Keep reading in coming weeks for full, in-depth interviews with these exciting new companies.
Fairafric: Made in Africa, from bean to bar
"Who ever heard of a country that escaped poverty by growing and exporting crops? There is simply no widespread wealth creation without producing and adding value within a country," according to Fairafric founder and CEO Hendrik Reimers.
And so instead of simply sourcing the beans in Ghana, Fairafric pledges to produce the bars there too - from bean to bar.
Fairafric’s crowdfunding campaign on Kickstarter ended five days ago and successfully raised almost €30,000 with 843 backers.
“We’ll clearly communicate who receives what and focus on maximising our social impact [and] will try to make a clear distinction between fairtrade and Made in Africa chocolate,” Reimers told FoodNavigator.
"The jobs we create are outside of smallhold farming and are paid much better than any farm work. [But] telling our story might well become the single biggest challenge as the consumer is already bombarded with “fair” products left right and centre,"
Most of the support Fairafric received during the campaign came from Germany, the UK and the US, and Reimers said they will start by targeting these geographical areas.
Turning snacking into snactivism
Snact makes fruit jerky with a difference: it is made entirely from fruit that was destined for the bin.
Started by Ilana Taub and Michael Minch-Dixon in London three years ago, the pair began by collecting surplus fruit at various wholesale markets around London. ABut a successful campaign on Crowdfunder gave them around €17,000 that was needed to take their start-up to the next level.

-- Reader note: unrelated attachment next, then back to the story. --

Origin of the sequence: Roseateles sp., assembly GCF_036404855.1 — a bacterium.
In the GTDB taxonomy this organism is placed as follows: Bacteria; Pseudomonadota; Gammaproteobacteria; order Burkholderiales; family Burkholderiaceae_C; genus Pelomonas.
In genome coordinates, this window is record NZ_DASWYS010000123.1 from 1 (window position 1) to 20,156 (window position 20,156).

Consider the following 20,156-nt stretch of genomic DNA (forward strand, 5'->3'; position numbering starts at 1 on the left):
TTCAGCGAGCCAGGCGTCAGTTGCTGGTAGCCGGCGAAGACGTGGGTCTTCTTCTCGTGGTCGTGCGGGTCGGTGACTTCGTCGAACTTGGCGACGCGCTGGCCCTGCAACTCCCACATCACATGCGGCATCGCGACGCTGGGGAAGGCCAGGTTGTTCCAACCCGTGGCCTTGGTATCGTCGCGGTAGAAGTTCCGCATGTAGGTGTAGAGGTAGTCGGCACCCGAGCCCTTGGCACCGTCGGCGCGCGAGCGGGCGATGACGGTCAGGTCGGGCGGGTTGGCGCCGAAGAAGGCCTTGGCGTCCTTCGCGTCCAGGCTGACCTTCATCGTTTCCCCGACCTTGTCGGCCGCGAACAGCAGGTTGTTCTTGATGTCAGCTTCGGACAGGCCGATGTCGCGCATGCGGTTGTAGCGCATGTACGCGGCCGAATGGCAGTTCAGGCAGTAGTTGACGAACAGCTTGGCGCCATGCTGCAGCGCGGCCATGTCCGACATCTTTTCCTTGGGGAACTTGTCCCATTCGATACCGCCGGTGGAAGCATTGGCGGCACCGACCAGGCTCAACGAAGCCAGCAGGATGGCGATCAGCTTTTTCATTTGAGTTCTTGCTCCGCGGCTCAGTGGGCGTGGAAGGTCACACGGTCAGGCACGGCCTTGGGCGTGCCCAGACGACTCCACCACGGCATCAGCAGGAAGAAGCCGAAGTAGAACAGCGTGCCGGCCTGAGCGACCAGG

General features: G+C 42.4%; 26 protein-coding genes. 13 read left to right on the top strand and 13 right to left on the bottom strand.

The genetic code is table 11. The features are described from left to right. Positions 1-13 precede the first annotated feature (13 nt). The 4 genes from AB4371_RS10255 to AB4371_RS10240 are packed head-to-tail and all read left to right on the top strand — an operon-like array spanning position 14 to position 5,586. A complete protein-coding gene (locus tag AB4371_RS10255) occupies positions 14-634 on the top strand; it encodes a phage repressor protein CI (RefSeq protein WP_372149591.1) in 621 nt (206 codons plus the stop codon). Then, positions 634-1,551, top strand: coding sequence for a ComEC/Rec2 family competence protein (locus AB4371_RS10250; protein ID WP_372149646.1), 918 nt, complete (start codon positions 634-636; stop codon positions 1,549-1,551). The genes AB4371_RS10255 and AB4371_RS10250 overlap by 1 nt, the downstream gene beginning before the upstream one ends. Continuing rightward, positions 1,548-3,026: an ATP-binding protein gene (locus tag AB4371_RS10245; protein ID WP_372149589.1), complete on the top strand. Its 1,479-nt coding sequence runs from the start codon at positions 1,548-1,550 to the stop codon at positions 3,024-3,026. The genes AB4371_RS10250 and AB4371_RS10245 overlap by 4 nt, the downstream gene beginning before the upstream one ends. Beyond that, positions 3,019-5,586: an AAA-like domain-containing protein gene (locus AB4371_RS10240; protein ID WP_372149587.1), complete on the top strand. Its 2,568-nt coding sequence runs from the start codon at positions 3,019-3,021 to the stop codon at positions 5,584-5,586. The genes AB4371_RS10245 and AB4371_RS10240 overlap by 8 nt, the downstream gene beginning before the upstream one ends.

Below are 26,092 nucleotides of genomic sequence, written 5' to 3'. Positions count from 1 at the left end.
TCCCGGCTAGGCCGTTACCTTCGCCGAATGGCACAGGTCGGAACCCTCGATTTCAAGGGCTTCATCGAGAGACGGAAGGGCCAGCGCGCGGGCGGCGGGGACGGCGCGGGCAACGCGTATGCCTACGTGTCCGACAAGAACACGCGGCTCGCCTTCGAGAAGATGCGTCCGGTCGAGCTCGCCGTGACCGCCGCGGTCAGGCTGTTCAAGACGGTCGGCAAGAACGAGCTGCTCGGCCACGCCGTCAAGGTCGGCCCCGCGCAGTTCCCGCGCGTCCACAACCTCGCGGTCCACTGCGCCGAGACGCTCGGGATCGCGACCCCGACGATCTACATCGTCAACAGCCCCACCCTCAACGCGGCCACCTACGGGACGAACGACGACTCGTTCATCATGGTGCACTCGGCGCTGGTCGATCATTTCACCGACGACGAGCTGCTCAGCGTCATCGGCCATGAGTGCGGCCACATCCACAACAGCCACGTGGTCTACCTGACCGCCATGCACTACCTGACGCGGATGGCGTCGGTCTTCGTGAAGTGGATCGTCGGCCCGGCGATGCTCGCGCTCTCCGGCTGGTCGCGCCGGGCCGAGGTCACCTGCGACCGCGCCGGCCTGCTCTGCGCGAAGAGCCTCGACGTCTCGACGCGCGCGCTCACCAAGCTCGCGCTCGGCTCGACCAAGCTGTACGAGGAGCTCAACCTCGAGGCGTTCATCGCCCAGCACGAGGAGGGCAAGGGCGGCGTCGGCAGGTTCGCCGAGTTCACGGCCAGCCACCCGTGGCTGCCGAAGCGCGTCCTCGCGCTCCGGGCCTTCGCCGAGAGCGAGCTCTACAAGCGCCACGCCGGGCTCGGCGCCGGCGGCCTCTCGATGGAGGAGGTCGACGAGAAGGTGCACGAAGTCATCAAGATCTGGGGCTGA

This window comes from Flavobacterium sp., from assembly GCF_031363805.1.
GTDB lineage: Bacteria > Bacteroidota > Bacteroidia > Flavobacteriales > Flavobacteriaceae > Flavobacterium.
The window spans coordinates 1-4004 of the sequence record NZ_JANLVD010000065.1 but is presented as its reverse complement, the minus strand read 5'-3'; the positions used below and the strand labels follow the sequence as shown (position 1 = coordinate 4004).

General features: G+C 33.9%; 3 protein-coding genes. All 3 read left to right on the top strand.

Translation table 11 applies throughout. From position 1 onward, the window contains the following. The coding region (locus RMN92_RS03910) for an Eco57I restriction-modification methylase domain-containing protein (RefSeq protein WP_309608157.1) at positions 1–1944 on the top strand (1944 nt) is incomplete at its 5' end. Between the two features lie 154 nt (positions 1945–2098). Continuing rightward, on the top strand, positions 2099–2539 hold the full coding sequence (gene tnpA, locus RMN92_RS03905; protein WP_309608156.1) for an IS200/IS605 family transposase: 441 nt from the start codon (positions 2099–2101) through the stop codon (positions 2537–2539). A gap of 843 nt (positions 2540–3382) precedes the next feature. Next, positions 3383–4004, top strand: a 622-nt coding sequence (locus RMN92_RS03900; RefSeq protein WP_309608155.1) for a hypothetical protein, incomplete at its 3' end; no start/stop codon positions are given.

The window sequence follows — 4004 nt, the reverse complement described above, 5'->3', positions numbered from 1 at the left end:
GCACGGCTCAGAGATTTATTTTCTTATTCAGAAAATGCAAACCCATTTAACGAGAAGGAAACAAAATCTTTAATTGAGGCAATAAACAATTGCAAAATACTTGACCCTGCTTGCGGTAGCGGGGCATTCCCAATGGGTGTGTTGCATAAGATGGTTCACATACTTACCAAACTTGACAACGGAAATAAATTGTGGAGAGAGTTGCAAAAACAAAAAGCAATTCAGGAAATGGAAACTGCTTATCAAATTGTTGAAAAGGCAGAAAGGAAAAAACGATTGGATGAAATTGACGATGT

The jerky, made from 100% fruit with no added sugar, preservatives or additives, comes in a variety of flavours such as apple and raspberry or apple and mango, with new flavours currently in the pipeline.
They have even developed a philosophy around the concept: “Snactivism is about seeing the best in things and believing that lots of little acts can add up to something meaningful. By using surplus produce, we tackle the causes of food waste so that with every snack, you make a positive act.”
Ilana Taub told us they were focussed on growing the company – but the founding principle of tackling food waste would remain central.
“We’re grown a lot in the last 6 months since launching our new packs in terms of distribution, but we’ve still got a very long way to go. Ultimately, our focus is always on tackling food waste so the next steps are about finding ways of continuing to grow our company so we can have a bigger impact,” she said.
Invasion of the Butter Vikings
Patrik Johansson and Maria Håkansson are self-proclaimed Butter Vikings. Having been in the butter-making business for eight years in their native Sweden making butter "the ancient way" from cultured cream, they will relocate to the UK's Isle of White thanks, in part, to a crowdfunding campaign to help cover the costs.
Not content with making premium butter for top restaurants - they supply Noma in Copenhagen, ranked best restaurant in the world by our sister publication World's 50 best Restaurants - they will use their new UK base to develop potted cheese flavoured with cognac and a British version of Japanese soy sauce made by fermenting locally sourced barley and yellow peas.
“We are in the business of fermentation. Mostly we ferment cream by using lactic acid bacteria but sometimes we use our knowledge to ferment other food stuffs as well. We saw that nobody else is providing the market with a fermented umami brew in the UK so we saw the possibility,” said Johansson.
“First we are going to sell it to top restaurants and then we will see what happens.”
For its next project the Butter Vikings have their sights set on another challenge: reducing the amount of salt in butter by exploring umami flavours. "With more umami in the food the less salt you need. There is even research that indicates that when umami is present in food the negative effects of the salt is less."